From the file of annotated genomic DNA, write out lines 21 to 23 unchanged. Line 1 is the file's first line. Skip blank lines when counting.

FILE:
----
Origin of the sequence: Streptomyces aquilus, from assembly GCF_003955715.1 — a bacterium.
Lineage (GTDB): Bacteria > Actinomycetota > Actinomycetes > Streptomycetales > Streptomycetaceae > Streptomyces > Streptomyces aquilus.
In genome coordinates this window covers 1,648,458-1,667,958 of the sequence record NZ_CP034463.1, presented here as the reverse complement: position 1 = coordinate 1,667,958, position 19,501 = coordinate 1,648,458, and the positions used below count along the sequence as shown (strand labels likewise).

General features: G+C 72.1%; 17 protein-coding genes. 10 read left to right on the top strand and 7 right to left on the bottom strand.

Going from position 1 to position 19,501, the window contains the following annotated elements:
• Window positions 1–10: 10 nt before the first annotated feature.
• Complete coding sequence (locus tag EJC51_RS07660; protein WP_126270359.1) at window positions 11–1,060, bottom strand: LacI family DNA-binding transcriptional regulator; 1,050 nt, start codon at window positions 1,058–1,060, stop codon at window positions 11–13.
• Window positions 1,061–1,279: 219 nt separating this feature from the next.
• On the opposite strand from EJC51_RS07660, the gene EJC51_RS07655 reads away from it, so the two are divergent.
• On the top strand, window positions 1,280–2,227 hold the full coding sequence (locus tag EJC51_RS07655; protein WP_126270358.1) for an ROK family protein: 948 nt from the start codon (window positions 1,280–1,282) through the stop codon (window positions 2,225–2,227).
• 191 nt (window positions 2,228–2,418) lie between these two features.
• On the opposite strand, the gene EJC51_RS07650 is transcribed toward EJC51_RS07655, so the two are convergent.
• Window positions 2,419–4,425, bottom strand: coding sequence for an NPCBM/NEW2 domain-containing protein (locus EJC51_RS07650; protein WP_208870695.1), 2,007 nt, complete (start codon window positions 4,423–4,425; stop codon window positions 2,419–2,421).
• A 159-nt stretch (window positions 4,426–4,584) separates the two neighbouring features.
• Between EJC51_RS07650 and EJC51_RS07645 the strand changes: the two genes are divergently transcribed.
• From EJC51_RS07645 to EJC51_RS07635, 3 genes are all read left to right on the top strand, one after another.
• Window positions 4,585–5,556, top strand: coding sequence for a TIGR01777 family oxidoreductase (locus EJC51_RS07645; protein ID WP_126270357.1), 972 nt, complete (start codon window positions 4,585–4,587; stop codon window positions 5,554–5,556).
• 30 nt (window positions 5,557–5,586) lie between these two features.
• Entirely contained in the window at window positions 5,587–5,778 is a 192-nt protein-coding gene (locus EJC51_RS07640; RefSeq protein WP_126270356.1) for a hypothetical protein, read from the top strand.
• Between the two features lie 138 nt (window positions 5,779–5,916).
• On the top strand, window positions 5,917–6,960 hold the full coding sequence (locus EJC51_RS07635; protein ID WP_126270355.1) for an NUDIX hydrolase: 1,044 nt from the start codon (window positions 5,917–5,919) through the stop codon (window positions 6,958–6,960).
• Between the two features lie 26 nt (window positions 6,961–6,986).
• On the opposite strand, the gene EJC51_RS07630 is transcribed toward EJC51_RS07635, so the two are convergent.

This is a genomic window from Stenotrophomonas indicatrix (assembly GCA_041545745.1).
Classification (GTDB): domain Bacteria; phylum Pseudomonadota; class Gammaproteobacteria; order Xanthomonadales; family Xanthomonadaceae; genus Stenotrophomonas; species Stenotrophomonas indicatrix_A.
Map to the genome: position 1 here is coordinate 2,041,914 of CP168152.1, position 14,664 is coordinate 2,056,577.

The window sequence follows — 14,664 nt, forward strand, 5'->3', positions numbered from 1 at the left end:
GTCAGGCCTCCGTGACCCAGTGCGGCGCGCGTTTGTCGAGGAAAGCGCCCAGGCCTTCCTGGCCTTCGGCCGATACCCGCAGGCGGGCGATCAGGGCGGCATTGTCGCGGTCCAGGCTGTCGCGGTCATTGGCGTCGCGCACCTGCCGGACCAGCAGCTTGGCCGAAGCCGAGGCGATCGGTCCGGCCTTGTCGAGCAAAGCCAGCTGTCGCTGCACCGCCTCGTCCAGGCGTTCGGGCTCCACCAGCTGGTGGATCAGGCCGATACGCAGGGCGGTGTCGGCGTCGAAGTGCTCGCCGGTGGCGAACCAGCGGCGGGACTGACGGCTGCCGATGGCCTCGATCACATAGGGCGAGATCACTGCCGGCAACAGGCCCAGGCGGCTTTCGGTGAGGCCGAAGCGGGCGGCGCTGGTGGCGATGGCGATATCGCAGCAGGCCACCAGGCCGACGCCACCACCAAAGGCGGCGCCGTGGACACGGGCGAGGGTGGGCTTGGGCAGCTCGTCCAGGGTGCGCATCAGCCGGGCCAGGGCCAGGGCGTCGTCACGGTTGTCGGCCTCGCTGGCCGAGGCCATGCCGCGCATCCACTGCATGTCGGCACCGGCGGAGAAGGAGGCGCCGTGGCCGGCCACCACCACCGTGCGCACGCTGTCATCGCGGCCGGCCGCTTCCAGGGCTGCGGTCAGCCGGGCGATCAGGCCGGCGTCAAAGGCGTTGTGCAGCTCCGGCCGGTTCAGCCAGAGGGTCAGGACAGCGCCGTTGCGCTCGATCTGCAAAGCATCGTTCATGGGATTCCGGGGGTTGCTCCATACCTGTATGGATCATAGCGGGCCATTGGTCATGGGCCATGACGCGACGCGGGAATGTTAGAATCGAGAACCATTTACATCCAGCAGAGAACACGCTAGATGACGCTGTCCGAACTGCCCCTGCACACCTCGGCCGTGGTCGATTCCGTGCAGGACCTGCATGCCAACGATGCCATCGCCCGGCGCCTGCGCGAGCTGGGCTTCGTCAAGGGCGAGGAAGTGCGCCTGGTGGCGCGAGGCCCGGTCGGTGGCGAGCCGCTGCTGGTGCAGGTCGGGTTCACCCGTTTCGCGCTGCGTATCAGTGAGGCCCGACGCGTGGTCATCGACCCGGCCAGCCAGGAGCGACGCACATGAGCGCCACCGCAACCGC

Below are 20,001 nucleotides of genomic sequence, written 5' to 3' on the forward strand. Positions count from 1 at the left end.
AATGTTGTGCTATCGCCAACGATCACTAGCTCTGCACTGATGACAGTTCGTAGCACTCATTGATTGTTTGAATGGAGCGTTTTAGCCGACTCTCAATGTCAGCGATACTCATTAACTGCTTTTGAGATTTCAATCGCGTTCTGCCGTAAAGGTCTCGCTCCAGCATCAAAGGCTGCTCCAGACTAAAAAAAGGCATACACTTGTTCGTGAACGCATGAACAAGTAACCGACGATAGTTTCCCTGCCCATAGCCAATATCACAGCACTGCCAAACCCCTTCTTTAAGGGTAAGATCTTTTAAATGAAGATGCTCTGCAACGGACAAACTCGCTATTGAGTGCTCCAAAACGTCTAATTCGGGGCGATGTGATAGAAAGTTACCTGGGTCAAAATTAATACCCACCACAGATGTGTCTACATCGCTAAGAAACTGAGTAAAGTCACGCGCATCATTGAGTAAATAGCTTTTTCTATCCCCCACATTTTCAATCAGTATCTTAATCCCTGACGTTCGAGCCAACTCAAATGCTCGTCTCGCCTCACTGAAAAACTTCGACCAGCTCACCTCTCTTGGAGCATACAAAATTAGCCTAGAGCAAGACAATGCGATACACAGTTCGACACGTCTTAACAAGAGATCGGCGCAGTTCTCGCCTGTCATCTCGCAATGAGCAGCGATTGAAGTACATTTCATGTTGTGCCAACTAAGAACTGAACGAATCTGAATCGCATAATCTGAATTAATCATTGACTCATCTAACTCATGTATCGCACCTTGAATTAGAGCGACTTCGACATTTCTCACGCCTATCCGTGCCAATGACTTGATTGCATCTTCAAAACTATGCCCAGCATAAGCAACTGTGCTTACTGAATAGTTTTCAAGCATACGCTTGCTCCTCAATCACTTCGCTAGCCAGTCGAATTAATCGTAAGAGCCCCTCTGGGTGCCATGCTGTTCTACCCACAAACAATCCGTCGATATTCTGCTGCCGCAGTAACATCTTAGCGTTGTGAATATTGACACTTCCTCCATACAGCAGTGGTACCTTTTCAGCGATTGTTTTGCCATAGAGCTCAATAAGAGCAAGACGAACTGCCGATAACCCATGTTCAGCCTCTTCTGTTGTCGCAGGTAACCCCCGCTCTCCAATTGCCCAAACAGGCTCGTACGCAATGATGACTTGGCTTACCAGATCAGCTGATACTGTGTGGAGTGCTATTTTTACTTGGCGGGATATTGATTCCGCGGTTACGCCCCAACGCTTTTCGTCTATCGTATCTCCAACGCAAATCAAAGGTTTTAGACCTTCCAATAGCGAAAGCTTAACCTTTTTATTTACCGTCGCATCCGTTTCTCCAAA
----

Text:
• On the top strand, window positions 5,917–6,960 hold the full coding sequence (locus EJC51_RS07635; protein ID WP_126270355.1) for an NUDIX hydrolase: 1,044 nt from the start codon (window positions 5,917–5,919) through the stop codon (window positions 6,958–6,960).
• Between the two features lie 26 nt (window positions 6,961–6,986).
• On the opposite strand, the gene EJC51_RS07630 is transcribed toward EJC51_RS07635, so the two are convergent.